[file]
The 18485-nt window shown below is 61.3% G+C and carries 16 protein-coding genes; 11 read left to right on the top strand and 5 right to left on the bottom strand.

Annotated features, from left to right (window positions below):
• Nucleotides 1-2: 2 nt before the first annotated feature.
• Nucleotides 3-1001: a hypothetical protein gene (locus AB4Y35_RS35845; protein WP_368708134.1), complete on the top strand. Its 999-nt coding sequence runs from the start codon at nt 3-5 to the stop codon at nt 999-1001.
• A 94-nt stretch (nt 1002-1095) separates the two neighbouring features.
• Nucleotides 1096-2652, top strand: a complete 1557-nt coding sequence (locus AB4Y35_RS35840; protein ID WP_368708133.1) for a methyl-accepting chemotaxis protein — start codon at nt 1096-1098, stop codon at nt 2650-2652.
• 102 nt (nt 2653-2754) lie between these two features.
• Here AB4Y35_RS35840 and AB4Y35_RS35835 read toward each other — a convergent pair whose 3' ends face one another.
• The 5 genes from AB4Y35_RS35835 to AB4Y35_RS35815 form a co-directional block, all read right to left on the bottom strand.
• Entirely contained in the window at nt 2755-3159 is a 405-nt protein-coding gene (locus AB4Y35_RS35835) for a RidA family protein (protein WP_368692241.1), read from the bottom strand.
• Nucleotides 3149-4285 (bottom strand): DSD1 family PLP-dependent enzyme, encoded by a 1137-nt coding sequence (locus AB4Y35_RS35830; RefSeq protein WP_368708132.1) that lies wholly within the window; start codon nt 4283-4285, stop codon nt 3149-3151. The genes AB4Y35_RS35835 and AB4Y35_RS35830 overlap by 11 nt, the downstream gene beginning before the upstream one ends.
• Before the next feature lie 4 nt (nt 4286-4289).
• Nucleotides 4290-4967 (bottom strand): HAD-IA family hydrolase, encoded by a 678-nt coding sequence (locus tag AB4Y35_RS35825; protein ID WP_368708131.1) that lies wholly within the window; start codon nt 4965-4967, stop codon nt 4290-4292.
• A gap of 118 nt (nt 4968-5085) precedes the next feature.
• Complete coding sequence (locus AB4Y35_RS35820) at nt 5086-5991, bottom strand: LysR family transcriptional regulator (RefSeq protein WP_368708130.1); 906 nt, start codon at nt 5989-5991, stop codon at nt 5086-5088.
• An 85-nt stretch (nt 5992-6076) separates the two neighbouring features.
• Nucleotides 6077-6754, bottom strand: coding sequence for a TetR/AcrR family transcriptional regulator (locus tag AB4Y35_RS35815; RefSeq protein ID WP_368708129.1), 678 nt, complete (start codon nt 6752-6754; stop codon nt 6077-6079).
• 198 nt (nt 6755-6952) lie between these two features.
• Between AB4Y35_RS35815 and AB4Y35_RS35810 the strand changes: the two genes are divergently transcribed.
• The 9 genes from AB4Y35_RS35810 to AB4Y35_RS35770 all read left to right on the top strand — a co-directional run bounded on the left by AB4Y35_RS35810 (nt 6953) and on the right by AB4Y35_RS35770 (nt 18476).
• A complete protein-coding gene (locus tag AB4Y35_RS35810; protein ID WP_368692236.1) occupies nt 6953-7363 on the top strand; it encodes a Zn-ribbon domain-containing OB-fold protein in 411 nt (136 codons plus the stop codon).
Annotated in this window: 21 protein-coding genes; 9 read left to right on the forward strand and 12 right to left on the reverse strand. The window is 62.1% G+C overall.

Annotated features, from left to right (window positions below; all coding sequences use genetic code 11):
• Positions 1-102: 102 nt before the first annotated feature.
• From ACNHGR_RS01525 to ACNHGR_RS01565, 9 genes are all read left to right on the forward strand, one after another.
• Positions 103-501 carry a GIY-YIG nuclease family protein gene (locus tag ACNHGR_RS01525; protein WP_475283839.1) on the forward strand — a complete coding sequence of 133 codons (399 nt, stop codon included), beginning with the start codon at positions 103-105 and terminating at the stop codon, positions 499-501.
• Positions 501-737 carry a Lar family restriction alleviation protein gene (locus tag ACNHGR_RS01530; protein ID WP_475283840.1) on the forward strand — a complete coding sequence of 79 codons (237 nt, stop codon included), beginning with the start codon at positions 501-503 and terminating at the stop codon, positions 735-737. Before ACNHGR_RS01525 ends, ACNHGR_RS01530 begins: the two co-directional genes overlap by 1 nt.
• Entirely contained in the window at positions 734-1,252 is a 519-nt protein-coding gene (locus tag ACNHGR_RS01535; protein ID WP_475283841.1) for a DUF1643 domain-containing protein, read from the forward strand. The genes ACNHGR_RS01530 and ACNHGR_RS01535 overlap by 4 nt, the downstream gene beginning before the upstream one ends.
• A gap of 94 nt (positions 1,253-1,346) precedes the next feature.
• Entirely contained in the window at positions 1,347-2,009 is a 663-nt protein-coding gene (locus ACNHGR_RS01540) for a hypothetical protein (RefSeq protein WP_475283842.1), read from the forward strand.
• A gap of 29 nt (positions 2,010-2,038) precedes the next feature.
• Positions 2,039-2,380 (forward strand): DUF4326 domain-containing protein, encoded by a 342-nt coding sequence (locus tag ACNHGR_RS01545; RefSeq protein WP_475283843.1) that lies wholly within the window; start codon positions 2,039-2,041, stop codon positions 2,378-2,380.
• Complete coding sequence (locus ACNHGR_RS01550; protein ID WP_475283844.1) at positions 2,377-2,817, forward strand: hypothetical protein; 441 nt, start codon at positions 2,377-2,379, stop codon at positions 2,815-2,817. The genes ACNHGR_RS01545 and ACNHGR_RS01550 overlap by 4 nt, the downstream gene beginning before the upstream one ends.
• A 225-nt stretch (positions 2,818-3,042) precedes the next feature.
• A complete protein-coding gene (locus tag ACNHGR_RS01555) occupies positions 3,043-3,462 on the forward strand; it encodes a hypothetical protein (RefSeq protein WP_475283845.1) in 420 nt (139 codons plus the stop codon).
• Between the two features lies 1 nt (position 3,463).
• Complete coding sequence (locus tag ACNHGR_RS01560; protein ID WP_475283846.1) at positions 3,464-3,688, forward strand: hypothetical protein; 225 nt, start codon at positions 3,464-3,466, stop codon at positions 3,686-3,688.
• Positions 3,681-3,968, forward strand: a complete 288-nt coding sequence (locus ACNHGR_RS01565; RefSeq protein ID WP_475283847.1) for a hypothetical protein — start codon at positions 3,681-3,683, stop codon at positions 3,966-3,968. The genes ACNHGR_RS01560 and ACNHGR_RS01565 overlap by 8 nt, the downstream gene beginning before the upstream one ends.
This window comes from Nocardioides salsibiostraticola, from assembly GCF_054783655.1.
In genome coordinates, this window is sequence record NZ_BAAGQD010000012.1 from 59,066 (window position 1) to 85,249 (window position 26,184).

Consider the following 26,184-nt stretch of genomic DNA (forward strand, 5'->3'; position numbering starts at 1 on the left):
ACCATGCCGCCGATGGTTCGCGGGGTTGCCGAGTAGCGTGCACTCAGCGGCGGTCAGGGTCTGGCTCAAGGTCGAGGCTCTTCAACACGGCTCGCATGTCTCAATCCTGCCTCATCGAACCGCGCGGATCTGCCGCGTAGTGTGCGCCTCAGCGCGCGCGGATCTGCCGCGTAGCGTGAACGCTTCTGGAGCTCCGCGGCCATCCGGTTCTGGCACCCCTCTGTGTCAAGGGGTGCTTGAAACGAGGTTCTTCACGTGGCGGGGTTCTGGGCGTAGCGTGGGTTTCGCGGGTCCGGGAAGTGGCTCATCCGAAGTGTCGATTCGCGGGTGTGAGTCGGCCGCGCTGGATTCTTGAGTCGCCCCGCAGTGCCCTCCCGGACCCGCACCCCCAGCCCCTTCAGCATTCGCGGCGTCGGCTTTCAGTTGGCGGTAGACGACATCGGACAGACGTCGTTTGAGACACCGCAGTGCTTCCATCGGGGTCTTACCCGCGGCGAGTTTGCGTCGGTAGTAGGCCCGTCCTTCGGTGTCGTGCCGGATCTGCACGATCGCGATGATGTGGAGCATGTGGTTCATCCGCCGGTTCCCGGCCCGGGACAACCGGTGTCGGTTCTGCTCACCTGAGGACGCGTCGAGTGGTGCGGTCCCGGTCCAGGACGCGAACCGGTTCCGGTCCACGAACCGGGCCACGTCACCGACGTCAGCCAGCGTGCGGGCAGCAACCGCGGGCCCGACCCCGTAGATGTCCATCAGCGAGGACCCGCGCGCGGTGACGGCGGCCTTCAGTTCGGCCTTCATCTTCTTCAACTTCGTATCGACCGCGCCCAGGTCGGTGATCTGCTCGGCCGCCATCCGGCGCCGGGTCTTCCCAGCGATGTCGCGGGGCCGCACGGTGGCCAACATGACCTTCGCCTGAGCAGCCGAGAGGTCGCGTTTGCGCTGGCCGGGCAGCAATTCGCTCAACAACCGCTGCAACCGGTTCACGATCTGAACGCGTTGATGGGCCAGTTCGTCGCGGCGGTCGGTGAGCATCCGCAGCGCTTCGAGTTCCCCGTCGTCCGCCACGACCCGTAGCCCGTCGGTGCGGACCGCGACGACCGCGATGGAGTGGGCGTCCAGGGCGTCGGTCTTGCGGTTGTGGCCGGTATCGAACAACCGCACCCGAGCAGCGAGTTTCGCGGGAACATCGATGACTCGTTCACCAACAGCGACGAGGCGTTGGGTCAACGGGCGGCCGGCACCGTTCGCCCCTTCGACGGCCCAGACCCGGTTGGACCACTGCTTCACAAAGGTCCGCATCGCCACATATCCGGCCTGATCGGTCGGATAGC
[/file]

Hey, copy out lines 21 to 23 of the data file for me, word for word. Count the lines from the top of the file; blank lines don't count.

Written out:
• A complete protein-coding gene (locus tag AB4Y35_RS35810; protein ID WP_368692236.1) occupies nt 6953-7363 on the top strand; it encodes a Zn-ribbon domain-containing OB-fold protein in 411 nt (136 codons plus the stop codon).
Annotated in this window: 21 protein-coding genes; 9 read left to right on the forward strand and 12 right to left on the reverse strand. The window is 62.1% G+C overall.

Annotated features, from left to right (window positions below; all coding sequences use genetic code 11):